bandwidth by configuring an explicit QoS policy.";
           reference "RFC XXX, section 3.1";
       }

       /*
        * Defines standard YANG for the Carrier Delay feature.
        */
       container carrier-delay {
         if-feature "carrier-delay";
         description
           "Holds carrier delay related feature configuration";
         leaf down {
           type uint32;
           units milliseconds;
           description
             "Delays the propagation of a 'loss of carrier signal' event
              that would cause the interface state to go down, i.e. the
              command allows short link flaps to be suppressed. The
              configured value indicates the minimum time interval (in
              milliseconds) that the carrier signal must be continuously
              down before the interface state is brought down. If not
              configured, the behaviour on loss of carrier signal is
              vendor/interface specific, but with the general
              expectation that there should be little or no delay.";
         }
         leaf up {
           type uint32;
           units milliseconds;
           description
             "Defines the minimum time interval (in milliseconds) that
              the carrier signal must be continuously present and error
              free before the interface state is allowed to transition
              from down to up.  If not configured, the behaviour is
              vendor/interface specific, but with the general
              expectation that sufficient default delay should be used
              to ensure that the interface is stable when enabled before
              being reported as being up.  Configured values that are
              too low for the hardware capabilties may be rejected.";
         }
         reference "RFC XXX, Section 3.2 Carrier Delay";
       }

       /*
        * Augments the IETF interfaces model with a container to hold
        * generic interface dampening
        */
       container dampening {



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         if-feature "dampening";
         presence
           "Enable interface link flap dampening with default settings
            (that are vendor/device specific)";
         description
           "Interface dampening limits the propagation of interface link
            state flaps over longer periods";
         reference "RFC XXX, Section 3.3 Dampening";
         leaf half-life {
           type uint32;
           units seconds;
           description
             "The Time (in seconds) after which a penalty reaches half
              its original value. Once the interface has been assigned
              a penalty, the penalty is decreased by half after the
              half-life period. For some devices, the allowed values may
              be restricted to particular multiples of seconds. The
              default value is vendor/device specific.";
           reference "RFC XXX, Section 3.3.2 Half-Life Period";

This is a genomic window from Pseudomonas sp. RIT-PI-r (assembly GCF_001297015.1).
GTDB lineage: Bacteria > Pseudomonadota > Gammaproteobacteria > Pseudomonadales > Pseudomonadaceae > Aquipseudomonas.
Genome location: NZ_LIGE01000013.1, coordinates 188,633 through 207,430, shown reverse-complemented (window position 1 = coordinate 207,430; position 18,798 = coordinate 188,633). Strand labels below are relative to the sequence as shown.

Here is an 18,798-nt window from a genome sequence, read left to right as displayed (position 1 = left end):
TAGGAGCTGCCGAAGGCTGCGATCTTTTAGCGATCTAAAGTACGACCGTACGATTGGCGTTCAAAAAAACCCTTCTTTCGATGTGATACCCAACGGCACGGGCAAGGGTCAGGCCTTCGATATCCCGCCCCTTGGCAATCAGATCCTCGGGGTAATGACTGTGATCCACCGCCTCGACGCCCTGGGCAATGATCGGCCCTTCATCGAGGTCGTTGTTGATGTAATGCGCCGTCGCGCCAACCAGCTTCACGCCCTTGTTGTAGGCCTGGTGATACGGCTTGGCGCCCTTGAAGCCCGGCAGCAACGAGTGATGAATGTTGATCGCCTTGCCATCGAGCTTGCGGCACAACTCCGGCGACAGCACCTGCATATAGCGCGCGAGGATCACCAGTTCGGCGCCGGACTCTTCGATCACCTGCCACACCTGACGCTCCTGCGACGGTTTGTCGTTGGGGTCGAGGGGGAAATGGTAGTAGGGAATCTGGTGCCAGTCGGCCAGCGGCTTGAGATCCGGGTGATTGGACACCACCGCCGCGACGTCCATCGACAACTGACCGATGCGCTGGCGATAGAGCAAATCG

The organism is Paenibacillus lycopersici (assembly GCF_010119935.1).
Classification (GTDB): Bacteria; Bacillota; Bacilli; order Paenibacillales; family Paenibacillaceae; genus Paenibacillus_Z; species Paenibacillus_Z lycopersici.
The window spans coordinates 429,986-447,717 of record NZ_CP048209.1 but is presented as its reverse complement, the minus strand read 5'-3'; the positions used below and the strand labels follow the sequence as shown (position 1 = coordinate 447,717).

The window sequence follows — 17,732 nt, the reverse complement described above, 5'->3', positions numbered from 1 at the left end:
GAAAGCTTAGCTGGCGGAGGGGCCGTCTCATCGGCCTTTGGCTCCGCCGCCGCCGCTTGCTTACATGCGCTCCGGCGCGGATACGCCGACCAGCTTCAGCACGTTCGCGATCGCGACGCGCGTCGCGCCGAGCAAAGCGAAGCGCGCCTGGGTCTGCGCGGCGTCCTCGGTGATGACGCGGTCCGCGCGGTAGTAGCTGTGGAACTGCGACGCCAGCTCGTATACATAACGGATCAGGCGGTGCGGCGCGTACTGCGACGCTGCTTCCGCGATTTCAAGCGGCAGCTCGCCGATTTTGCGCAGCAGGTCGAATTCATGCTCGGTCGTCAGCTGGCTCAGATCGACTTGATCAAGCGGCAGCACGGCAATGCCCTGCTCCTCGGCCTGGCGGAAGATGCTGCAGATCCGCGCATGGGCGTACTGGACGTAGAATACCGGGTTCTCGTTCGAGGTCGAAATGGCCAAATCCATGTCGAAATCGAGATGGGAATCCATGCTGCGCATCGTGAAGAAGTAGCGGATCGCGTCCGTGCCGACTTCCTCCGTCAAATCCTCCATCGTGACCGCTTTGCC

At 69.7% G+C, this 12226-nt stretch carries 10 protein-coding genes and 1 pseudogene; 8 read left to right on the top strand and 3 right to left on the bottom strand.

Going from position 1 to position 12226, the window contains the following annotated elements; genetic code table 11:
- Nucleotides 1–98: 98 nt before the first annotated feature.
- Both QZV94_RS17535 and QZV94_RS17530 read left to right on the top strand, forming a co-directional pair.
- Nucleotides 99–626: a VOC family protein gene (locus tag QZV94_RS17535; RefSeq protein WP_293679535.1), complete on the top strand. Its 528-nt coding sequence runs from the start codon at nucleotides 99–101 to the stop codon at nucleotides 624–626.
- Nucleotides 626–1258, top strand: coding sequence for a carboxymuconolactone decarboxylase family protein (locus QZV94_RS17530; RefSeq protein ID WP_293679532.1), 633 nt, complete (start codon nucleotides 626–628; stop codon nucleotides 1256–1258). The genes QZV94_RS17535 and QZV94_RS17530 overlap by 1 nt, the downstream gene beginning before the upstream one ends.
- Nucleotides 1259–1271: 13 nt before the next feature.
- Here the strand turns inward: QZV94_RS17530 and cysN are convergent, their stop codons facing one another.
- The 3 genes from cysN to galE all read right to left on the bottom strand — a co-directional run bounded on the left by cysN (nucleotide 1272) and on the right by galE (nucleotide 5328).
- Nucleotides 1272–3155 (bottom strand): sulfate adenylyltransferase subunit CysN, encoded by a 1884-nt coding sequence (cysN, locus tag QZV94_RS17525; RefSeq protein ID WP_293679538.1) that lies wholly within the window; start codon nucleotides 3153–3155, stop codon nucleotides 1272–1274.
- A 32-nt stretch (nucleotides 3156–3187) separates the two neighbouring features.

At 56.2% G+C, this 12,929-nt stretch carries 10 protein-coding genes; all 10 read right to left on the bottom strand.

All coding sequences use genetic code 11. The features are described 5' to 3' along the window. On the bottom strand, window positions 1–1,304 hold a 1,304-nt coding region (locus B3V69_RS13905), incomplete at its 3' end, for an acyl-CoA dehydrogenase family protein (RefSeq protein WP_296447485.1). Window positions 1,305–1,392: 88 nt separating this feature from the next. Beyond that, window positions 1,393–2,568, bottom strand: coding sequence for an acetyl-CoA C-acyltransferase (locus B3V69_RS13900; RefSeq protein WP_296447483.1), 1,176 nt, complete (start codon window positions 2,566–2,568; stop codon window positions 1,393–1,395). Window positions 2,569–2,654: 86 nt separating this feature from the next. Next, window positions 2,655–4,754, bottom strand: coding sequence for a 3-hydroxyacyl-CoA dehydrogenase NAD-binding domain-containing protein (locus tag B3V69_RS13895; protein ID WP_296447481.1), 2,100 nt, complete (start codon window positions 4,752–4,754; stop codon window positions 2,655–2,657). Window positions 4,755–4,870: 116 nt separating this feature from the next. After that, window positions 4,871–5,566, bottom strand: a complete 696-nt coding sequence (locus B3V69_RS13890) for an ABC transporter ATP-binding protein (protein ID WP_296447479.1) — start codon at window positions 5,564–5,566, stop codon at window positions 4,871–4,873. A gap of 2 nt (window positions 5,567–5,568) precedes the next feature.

}
         leaf reuse {
           type uint32;
           description
             "Penalty value below which a stable interface is
              unsuppressed (i.e. brought up) (no units).  The default
              value is vendor/device specific.  The penalty value for a
              link up->down state change is nominally 1000 units.";
           reference "RFC XXX, Section 3.3.3 Reuse Threshold";
         }

         leaf suppress {
           type uint32;
           description
             "Limit at which an interface is suppressed (i.e. held down)
              when its penalty exceeds that limit (no units). The value
              must be greater than the reuse threshold.  The default
              value is vendor/device specific.  The penalty value for a
              link up->down state change is nominally 1000 units.";
           reference "RFC XXX, Section 3.3.1 Suppress Threshold";
         }

         leaf max-suppress-time {
           type uint32;
           units seconds;
           description
             "Maximum time (in seconds) that an interface can be
              suppressed. This value effectively acts as a ceiling that
              the penalty value cannot exceed.  The default value is



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              vendor/device specific.";
           reference "RFC XXX, Section 3.3.4 Maximum Suppress Time";
         }
       }

       /*
        * Various types of interfaces support a configurable layer 2
        * encapsulation, any that are supported by YANG should be
        * listed here.
        *
        * Different encapsulations can hook into the common encaps-type
        * choice statement.
        */
       container encapsulation {
         when
           "derived-from-or-self(../if:type,
                                 'ianaift:ethernetCsmacd') or
            derived-from-or-self(../if:type,
                                 'ianaift:ieee8023adLag') or
            derived-from-or-self(../if:type, 'ianaift:pos') or
            derived-from-or-self(../if:type,
                                 'ianaift:atmSubInterface') or
            derived-from-or-self(../if:type, 'ethSubInterface')" {

           description
             "All interface types that can have a configurable L2